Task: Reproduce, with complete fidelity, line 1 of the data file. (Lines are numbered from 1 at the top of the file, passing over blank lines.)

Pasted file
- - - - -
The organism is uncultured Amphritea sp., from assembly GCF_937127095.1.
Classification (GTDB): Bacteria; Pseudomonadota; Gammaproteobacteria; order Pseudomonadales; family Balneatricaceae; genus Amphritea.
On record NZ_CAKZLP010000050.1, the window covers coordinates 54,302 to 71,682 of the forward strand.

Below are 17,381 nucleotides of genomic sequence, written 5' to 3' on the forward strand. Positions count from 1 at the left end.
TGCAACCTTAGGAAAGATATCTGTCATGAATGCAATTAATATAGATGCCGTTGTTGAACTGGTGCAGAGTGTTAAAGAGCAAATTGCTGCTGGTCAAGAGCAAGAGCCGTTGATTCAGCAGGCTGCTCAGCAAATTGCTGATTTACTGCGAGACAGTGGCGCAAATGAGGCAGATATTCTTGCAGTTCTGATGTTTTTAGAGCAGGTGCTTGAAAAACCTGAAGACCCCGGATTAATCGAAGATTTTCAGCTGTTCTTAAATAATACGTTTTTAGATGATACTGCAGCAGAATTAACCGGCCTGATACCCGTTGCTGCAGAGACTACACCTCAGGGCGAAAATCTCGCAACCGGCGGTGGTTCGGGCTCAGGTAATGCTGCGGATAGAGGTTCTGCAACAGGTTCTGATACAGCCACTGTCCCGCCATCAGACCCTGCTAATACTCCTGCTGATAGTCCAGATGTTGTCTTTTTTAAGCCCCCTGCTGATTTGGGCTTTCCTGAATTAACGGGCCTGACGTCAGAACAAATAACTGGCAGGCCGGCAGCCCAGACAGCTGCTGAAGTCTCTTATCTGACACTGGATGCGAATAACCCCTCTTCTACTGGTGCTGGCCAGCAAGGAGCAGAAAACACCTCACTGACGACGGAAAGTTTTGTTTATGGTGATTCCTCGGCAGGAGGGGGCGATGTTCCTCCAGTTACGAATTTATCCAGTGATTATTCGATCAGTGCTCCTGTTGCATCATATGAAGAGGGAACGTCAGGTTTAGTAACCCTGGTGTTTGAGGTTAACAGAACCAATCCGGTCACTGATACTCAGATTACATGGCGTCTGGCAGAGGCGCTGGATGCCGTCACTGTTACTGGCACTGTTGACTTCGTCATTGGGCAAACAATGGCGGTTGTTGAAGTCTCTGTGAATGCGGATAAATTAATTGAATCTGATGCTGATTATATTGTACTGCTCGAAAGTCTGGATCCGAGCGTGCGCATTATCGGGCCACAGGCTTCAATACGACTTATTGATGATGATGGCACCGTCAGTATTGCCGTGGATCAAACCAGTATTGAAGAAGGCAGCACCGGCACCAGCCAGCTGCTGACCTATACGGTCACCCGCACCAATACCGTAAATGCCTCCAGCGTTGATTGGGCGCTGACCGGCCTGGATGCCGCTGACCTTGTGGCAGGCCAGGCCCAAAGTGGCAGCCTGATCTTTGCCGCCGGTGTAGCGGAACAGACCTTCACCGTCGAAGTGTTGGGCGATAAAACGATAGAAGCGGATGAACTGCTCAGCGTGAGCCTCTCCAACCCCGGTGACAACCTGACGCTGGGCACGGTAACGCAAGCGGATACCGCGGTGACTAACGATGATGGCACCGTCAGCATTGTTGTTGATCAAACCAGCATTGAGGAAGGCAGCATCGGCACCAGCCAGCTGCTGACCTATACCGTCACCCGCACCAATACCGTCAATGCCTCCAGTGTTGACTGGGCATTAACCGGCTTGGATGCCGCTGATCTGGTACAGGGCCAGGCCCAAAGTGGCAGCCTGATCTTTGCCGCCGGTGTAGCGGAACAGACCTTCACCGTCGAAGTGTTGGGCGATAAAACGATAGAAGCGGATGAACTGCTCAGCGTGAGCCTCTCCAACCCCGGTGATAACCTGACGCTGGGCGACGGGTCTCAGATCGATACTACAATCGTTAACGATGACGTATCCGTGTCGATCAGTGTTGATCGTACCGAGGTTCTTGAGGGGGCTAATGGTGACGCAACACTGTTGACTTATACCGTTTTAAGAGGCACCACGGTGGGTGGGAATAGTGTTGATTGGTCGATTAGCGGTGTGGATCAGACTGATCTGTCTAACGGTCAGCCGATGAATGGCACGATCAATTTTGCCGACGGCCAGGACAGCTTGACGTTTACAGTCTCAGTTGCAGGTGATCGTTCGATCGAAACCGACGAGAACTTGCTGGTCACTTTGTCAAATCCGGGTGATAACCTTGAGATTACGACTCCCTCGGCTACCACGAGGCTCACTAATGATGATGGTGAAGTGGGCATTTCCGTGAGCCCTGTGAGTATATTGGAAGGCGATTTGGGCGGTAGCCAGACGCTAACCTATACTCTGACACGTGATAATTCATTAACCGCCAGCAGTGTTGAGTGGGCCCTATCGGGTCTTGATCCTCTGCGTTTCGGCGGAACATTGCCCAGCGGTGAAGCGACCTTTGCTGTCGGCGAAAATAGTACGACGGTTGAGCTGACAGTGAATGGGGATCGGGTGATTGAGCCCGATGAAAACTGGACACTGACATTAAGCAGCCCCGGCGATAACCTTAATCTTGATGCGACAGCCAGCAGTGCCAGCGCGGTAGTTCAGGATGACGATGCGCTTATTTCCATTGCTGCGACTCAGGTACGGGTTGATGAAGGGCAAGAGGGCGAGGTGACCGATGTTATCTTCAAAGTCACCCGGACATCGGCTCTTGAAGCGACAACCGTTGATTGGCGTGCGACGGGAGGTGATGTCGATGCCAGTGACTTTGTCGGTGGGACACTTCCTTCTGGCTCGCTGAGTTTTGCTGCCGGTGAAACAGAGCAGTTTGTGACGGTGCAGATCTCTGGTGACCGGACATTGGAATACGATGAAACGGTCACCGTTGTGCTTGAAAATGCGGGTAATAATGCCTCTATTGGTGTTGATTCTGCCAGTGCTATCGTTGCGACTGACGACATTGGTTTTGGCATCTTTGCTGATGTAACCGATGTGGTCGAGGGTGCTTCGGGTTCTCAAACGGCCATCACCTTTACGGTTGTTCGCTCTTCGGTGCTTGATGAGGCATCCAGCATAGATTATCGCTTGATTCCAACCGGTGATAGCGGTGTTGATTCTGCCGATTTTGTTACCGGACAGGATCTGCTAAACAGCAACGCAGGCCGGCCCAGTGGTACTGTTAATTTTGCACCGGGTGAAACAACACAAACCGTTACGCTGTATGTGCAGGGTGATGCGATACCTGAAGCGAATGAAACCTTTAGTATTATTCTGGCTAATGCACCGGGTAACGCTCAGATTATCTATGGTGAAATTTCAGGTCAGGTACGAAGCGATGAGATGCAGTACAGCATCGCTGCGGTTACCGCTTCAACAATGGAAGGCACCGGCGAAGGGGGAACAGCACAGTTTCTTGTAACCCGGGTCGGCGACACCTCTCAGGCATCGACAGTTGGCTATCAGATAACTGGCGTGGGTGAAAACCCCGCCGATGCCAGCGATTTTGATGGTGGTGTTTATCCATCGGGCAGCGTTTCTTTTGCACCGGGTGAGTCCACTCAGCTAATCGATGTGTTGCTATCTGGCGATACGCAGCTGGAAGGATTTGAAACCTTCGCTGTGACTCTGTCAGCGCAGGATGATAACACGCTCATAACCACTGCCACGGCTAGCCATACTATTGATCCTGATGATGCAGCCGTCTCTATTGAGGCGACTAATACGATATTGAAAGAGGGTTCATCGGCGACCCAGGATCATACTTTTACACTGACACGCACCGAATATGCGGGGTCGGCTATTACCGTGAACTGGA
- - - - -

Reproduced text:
The organism is uncultured Amphritea sp., from assembly GCF_937127095.1.